|Genre ||Collection (Essays) (186 pp.)|
|Keywords||Art of Medicine, Body Self-Image, Cancer, Caregivers, Child Abuse, Childbirth, Children, Communication, Death and Dying, Dementia, Disease and Health, Doctor-Patient Relationship, Drug Addiction, Eating Disorder, Empathy, Family Relationships, Father-Daughter Relationship, Father-Son Relationship, Hospitalization, Human Worth, Humor and Illness/Disability, Illness and the Family, Illness Narrative/Pathography, Incest, Individuality, Infertility, Law and Medicine, Loneliness, Love, Medical Ethics, Medical Testing, Men's Health, Mental Illness, Mother-Daughter Relationship, Narrative as Method, Ordinary Life, Pain, Parenthood, Patient Experience, Physical Examination, Physician Experience, Power Relations, Pregnancy, Professionalism, Psycho-social Medicine, Sexual Abuse, Society, Spirituality, Suffering|
|Summary||This collection of stories offers a sidelong view of medicine from the perspective of a thoughtful, experienced doctor of internal medicine at a teaching institution (UCSF) in an urban setting that brings a wide variety of types of patients to his door. In a context of evident respect and admiration for even the quirkiest of them, Watts admits to the kinds of personal responses most have been trained to hide-laughter, anger, bewilderment, frustration, empathetic sorrow. The cases he recounts include several whose inexplicabilities ultimately require action based as much on intuition as on science. He includes several stories of illness among his own family and friends, and makes it clear in others how his professional decisions affect his home life and his own state of mind. |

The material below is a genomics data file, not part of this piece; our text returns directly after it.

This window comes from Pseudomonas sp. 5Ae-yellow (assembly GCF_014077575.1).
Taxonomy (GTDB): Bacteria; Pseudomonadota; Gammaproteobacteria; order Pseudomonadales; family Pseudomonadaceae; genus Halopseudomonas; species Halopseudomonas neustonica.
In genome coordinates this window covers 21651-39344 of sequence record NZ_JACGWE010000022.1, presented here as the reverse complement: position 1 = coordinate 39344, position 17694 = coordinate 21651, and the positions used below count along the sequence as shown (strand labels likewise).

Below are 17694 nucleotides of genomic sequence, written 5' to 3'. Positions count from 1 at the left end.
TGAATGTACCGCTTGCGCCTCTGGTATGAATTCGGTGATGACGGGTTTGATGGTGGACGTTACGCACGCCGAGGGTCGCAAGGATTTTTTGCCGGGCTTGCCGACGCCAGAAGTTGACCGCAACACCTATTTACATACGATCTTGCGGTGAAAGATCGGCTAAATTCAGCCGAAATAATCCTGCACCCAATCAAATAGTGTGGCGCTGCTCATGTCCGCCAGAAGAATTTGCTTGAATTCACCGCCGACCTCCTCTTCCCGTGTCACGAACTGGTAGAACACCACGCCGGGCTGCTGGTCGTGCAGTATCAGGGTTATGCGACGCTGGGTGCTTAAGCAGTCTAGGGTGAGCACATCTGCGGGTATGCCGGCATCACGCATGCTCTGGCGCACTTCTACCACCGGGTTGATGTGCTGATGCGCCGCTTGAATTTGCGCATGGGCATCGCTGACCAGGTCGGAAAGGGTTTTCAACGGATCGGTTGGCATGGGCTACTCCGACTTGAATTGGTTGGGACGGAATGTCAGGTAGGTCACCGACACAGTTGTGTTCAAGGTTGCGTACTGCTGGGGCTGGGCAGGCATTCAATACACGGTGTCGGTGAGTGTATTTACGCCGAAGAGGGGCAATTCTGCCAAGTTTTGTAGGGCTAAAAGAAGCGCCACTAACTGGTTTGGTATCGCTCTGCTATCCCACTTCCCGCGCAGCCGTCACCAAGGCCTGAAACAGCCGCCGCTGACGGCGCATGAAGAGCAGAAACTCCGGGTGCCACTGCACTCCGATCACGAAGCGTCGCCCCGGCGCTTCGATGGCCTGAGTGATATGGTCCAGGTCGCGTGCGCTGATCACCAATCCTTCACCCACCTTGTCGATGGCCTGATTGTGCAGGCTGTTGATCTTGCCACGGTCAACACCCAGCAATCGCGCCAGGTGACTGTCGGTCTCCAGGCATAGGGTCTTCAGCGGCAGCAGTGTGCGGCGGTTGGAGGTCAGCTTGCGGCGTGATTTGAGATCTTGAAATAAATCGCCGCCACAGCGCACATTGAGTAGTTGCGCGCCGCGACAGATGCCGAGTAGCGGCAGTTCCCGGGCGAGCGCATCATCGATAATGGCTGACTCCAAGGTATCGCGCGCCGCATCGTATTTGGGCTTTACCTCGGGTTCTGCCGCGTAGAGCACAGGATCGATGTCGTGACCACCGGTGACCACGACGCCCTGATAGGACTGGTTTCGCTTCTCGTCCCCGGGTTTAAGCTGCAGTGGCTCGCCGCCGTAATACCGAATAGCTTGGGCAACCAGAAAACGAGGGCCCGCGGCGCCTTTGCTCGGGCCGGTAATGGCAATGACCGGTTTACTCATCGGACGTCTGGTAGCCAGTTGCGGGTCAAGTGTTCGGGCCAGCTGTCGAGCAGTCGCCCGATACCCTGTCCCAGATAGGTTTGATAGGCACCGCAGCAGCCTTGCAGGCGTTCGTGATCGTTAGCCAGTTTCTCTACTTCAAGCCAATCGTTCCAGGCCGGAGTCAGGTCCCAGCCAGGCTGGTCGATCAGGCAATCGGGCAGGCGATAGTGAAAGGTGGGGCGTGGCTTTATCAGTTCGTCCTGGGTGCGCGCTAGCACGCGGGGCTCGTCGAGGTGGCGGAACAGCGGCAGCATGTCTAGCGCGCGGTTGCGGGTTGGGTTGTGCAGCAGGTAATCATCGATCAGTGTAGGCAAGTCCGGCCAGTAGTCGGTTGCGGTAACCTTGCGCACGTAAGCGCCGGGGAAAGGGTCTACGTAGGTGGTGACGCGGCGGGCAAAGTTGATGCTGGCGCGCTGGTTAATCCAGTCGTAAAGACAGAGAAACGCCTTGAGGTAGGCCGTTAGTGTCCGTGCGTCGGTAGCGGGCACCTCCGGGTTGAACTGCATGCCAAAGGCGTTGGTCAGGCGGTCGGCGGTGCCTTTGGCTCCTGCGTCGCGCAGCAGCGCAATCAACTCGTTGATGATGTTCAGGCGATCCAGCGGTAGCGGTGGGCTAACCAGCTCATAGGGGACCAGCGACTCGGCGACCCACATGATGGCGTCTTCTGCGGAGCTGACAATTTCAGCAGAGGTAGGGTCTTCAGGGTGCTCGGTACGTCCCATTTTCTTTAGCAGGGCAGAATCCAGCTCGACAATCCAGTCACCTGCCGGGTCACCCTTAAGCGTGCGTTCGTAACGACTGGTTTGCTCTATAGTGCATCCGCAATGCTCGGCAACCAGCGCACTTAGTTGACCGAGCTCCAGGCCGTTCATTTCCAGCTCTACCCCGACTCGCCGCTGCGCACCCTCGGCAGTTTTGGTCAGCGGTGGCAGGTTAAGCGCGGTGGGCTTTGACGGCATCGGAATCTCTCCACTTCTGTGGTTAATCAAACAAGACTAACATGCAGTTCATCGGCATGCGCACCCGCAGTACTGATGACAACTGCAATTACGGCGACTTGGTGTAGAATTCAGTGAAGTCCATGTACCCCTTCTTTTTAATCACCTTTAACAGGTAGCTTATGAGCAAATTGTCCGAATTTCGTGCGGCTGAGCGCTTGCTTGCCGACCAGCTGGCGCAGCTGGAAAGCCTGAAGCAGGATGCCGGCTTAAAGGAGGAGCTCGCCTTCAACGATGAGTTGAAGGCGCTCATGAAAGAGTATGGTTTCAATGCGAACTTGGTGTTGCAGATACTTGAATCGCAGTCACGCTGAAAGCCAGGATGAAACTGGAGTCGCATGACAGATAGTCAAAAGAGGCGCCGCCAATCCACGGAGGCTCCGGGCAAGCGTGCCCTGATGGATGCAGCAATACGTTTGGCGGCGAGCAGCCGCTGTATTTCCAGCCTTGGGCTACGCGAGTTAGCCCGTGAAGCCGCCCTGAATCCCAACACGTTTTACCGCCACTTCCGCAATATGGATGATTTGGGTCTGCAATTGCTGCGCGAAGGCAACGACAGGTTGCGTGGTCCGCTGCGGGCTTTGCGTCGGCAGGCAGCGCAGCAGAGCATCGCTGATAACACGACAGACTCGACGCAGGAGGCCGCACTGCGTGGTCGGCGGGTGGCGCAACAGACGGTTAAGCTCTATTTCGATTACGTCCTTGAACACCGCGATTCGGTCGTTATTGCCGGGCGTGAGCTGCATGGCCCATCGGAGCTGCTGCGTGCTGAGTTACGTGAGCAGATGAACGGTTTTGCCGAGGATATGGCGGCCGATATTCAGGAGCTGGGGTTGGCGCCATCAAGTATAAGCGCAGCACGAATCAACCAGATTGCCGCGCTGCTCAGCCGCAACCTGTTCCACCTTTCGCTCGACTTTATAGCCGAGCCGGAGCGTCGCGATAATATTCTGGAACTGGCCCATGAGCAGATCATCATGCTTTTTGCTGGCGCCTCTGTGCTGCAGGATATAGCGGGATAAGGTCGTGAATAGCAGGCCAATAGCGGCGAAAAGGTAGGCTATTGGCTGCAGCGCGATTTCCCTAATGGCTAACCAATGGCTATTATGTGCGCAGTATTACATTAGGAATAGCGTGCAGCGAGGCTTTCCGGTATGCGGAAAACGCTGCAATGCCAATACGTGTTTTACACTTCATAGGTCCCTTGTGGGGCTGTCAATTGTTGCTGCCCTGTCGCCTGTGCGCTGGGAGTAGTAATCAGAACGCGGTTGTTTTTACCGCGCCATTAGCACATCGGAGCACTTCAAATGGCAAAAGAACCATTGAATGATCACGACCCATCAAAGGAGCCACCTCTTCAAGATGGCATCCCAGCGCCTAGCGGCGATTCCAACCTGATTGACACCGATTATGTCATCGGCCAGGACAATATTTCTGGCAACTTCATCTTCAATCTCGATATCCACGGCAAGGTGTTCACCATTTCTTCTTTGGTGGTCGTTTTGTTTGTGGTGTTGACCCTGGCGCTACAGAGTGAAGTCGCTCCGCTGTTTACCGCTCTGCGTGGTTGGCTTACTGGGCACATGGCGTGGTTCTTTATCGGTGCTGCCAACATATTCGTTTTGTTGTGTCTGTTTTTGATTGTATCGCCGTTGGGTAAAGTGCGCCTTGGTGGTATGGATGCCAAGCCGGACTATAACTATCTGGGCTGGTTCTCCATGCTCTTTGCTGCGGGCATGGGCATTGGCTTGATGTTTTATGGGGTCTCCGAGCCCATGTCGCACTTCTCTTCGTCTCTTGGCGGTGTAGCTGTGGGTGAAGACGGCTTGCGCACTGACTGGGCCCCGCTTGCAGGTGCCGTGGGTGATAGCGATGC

The stories in this volume are short, tightly focused, and engaging. Readers come to expect surprises both in patients who ask odd questions based on wild misinformation, in the curious expectations people bring to a doctor’s office, and in the doctor’s own candid admission of uncertainties, and his inventive approaches to negotiating with reluctant patients or colleagues. Some allow a view of the intimate life of a doctor who has his own encounters with personal and family illness and loss. Watts’s candor might take some readers aback; it certainly forfeits professional self-protection in ways many in the profession would not. It is a valuable, highly readable invitation to reconsider the “social contract” between doctor and patient, and a reminder to remember the physician’s humanity: acknowledging it in the way Watts does is far more likely to enhance trust than to diminish it.
|Publisher||University of Iowa Press|
|Place Published||Iowa City|
||McEntyre, Marilyn Chandler
|Date of Entry